China's Oil Hunger Hits $15 Billion in Canada Amid U.S. Diet Deals
The head of China's Sinopec was recently seated next to Chesapeake Energy CEO Aubrey McClendon at an NBA Finals game. Chesapeake Energy is looking to sell billions in shale assets as a way to meet a $10 billion-plus funding gap this year. There have been reports that the recent visit by Sinopec's CEO Fu Chengyu to Chesapeake's hometown of Oklahoma City was the prelude to an asset acquisition.
Estimates for the potential oil and gas trapped in Chinese domestic shale vary, but there are expectations that the Chinese energy companies will develop in the coming years a significant domestic shale drilling industry.
Unlike many Chinese acquisitions and joint ventures focused on assets in one drilling region or at least one country, Monday's acquisition of Nexen provides CNOOC access to oil and gas assets around the world, including in Canada, West African countries, and access to prized U.S.-based Gulf of Mexico deepwater and continental shale drilling opportunities.
Cannacord Genuity analyst Phil Skolnick said the market is likely to see this as a positive indicator of the ability of Talisman Energy(TLM) to be acquired given it has a mixture of international assets (TLM's Asia assets in particular are potentially of interest). However, he noted that Talisman lacks the oil sands exposure of Nexen, which on its own makes Nexen a more attractive target. On Monday, Talisman announced that it was selling a 49% stake in its U.K. North Sea business to Sinopec for $1.5 billion.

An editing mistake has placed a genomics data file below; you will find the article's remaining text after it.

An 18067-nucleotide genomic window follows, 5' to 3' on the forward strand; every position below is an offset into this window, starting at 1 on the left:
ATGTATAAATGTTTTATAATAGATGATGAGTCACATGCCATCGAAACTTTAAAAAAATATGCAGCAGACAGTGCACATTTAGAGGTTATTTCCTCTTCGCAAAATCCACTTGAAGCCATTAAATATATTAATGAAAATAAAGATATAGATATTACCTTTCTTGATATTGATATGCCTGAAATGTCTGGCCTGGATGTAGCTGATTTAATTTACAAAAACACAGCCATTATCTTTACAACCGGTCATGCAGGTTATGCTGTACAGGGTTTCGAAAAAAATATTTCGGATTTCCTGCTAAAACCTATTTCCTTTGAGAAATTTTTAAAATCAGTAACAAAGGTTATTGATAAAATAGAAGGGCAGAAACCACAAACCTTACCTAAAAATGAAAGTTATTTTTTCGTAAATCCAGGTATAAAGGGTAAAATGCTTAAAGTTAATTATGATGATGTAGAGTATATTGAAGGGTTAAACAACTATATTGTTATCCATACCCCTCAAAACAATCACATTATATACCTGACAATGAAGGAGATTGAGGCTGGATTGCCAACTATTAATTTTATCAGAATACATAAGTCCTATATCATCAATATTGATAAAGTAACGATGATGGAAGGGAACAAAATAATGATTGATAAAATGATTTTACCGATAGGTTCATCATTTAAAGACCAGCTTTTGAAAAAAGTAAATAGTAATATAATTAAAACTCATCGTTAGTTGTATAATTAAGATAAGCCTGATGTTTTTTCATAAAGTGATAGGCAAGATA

Monday's deal could lead to a new round of regulatory hurdles for Chinese operators looking to gain control of U.S. assets -- Nexen owns assets in the Gulf of Mexico -- after regulatory authorities and Congress blocked CNOOC's $18.5 billion bid for Unocal in 2005. Still, there are those who believe the political resistance to outright acquisitions of North American assets by Chinese energy companies never made sense.
"The Unocal bid was derailed by negative press and myopic rhetoric by a few ignorant politicians," says Fadel Gheit an oil and gas analyst with Oppenheimer & Co., who notes that in the aftermath of the deal breakup, the country has remained a large U.S. energy investor. "CNOOC has invested in unconventional JVs with US independents, which benefit both and should increase our domestic production," adds Gheit. The analyst believes Chinese firms should be able to invest more freely in the U.S. since oil is a global business.